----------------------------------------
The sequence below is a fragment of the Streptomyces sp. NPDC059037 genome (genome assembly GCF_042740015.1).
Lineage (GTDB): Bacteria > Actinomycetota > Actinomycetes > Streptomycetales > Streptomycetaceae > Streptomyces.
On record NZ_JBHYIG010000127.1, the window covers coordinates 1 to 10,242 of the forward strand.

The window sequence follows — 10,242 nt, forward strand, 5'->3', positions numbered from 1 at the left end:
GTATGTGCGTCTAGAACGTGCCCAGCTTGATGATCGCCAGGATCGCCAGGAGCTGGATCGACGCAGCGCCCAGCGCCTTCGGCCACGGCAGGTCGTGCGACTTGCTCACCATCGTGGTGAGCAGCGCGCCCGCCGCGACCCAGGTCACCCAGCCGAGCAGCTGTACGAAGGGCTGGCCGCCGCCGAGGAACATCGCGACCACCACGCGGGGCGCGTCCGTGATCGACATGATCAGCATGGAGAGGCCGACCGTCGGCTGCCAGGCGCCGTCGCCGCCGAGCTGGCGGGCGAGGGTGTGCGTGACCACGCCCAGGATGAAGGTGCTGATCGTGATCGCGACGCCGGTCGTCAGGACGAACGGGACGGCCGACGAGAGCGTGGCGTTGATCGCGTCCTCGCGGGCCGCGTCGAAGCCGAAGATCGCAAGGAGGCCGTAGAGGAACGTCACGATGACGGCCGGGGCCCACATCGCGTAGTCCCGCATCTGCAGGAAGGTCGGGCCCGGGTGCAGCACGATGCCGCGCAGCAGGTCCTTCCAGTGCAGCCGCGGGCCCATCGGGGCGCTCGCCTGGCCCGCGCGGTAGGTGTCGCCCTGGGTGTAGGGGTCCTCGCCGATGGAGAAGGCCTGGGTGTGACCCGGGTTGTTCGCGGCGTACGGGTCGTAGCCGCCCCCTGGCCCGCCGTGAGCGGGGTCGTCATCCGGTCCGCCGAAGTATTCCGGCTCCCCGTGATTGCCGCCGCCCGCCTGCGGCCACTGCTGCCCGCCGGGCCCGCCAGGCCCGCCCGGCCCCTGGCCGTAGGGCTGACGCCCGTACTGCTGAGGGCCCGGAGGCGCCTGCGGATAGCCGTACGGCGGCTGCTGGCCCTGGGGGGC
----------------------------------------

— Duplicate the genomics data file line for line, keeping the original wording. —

The sequence below is a fragment of the Streptomyces sp. NPDC059037 genome (genome assembly GCF_042740015.1).
Lineage (GTDB): Bacteria > Actinomycetota > Actinomycetes > Streptomycetales > Streptomycetaceae > Streptomyces.
On record NZ_JBHYIG010000127.1, the window covers coordinates 1 to 10,242 of the forward strand.

The window sequence follows — 10,242 nt, forward strand, 5'->3', positions numbered from 1 at the left end:
GTATGTGCGTCTAGAACGTGCCCAGCTTGATGATCGCCAGGATCGCCAGGAGCTGGATCGACGCAGCGCCCAGCGCCTTCGGCCACGGCAGGTCGTGCGACTTGCTCACCATCGTGGTGAGCAGCGCGCCCGCCGCGACCCAGGTCACCCAGCCGAGCAGCTGTACGAAGGGCTGGCCGCCGCCGAGGAACATCGCGACCACCACGCGGGGCGCGTCCGTGATCGACATGATCAGCATGGAGAGGCCGACCGTCGGCTGCCAGGCGCCGTCGCCGCCGAGCTGGCGGGCGAGGGTGTGCGTGACCACGCCCAGGATGAAGGTGCTGATCGTGATCGCGACGCCGGTCGTCAGGACGAACGGGACGGCCGACGAGAGCGTGGCGTTGATCGCGTCCTCGCGGGCCGCGTCGAAGCCGAAGATCGCAAGGAGGCCGTAGAGGAACGTCACGATGACGGCCGGGGCCCACATCGCGTAGTCCCGCATCTGCAGGAAGGTCGGGCCCGGGTGCAGCACGATGCCGCGCAGCAGGTCCTTCCAGTGCAGCCGCGGGCCCATCGGGGCGCTCGCCTGGCCCGCGCGGTAGGTGTCGCCCTGGGTGTAGGGGTCCTCGCCGATGGAGAAGGCCTGGGTGTGACCCGGGTTGTTCGCGGCGTACGGGTCGTAGCCGCCCCCTGGCCCGCCGTGAGCGGGGTCGTCATCCGGTCCGCCGAAGTATTCCGGCTCCCCGTGATTGCCGCCGCCCGCCTGCGGCCACTGCTGCCCGCCGGGCCCGCCAGGCCCGCCCGGCCCCTGGCCGTAGGGCTGACGCCCGTACTGCTGAGGGCCCGGAGGCGCCTGCGGATAGCCGTACGGCGGCTGCTGGCCCTGGGGGGC